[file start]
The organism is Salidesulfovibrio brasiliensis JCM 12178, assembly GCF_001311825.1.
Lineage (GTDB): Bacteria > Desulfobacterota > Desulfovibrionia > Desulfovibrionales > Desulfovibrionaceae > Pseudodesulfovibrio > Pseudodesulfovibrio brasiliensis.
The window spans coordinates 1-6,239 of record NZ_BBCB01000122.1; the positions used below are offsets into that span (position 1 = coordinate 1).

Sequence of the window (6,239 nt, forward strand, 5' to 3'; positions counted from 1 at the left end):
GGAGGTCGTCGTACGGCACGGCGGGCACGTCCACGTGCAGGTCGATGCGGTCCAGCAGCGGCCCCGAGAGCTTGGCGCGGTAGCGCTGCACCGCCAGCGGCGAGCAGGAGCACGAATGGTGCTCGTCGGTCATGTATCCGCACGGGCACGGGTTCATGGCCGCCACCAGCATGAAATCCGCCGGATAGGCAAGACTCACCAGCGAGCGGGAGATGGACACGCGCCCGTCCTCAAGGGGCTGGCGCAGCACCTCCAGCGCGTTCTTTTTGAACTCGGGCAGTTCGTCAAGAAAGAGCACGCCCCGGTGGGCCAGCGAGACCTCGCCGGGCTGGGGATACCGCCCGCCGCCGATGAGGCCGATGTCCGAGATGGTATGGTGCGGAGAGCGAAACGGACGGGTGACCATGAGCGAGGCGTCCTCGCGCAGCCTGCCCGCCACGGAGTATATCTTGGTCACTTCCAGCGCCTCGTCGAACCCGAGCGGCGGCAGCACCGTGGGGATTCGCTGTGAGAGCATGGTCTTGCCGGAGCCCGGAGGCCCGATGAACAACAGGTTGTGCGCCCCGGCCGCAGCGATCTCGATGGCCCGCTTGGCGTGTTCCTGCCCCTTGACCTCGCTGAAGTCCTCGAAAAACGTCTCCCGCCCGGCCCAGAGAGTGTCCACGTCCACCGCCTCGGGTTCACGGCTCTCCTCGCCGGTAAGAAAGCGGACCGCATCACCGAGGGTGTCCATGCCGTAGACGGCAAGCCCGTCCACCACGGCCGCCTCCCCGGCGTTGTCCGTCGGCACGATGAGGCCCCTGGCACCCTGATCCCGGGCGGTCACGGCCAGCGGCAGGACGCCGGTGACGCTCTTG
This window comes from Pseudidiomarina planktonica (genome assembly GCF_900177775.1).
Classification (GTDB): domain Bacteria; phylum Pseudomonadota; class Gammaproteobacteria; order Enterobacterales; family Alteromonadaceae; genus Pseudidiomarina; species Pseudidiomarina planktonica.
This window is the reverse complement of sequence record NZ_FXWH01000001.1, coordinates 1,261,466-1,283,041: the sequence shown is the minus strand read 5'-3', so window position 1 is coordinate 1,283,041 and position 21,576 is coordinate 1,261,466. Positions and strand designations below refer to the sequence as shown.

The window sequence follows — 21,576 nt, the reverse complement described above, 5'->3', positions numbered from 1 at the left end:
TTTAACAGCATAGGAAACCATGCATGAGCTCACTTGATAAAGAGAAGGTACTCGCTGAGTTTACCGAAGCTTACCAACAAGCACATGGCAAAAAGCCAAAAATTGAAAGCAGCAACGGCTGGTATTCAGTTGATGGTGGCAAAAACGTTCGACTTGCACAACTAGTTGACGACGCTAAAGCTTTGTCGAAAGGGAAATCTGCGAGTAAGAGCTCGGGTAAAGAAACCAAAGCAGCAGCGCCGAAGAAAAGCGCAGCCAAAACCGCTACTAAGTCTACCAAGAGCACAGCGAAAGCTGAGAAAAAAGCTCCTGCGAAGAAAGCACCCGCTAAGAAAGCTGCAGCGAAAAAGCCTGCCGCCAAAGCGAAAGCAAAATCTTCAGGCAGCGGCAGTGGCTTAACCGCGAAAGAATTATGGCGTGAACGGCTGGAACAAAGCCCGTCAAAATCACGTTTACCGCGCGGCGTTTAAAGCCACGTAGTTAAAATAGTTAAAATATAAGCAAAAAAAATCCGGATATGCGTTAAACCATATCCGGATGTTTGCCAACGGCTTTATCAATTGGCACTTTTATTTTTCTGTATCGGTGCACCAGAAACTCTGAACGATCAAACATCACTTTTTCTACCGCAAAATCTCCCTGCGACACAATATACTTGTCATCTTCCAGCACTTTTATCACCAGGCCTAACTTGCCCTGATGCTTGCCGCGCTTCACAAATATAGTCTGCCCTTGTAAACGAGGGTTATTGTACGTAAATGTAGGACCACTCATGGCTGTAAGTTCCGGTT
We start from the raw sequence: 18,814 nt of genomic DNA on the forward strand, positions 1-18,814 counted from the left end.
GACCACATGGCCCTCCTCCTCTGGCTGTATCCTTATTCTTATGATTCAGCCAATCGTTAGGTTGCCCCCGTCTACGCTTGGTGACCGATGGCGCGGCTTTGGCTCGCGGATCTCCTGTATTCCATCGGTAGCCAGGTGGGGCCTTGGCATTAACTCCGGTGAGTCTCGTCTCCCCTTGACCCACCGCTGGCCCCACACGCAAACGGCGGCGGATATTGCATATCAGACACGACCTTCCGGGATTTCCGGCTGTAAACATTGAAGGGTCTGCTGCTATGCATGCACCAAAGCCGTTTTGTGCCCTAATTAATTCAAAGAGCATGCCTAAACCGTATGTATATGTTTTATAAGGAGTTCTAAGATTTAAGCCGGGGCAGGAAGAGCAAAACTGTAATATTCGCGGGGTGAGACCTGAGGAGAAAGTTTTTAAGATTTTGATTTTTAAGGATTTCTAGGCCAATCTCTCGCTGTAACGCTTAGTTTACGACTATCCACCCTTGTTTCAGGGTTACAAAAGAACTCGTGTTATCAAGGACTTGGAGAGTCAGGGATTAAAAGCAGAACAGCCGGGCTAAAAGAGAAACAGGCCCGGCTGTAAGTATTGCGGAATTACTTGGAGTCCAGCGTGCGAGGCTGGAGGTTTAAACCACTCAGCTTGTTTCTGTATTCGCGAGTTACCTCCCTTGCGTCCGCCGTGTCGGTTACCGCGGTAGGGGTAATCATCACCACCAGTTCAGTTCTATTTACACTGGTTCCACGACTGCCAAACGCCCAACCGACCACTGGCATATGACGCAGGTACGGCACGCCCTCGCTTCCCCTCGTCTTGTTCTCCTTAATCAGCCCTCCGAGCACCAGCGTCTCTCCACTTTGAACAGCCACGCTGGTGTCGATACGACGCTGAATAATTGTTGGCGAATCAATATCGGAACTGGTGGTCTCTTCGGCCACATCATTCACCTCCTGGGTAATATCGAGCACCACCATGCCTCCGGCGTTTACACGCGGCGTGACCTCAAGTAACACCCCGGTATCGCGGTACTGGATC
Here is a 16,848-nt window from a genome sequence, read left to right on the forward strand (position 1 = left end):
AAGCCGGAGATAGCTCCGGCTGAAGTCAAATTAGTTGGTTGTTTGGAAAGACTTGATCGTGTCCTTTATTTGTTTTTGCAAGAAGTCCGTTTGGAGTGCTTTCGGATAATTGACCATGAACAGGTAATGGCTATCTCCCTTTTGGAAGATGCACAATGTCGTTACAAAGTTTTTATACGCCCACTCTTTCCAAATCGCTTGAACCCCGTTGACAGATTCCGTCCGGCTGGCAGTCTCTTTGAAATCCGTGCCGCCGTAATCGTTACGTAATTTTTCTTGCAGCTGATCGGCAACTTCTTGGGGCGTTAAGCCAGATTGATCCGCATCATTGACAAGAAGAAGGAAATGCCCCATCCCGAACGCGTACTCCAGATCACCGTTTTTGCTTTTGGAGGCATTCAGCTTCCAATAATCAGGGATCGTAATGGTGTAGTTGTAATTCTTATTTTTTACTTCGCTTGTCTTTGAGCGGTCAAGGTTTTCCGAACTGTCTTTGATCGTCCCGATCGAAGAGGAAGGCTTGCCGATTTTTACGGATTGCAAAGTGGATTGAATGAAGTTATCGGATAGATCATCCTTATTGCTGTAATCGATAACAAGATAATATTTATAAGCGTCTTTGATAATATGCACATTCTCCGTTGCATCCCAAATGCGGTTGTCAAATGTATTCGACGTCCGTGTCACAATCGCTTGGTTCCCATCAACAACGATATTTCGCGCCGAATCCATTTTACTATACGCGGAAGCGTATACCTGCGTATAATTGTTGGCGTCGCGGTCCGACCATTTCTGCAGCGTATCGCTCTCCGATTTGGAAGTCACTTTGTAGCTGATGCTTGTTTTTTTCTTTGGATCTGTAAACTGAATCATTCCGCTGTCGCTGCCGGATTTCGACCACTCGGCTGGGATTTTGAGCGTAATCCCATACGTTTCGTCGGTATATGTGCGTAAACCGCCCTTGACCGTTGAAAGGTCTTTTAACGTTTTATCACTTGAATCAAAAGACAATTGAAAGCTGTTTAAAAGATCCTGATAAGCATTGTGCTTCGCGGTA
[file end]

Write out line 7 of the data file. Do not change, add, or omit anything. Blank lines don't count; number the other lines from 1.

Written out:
Classification (GTDB): domain Bacteria; phylum Pseudomonadota; class Gammaproteobacteria; order Enterobacterales; family Alteromonadaceae; genus Pseudidiomarina; species Pseudidiomarina planktonica.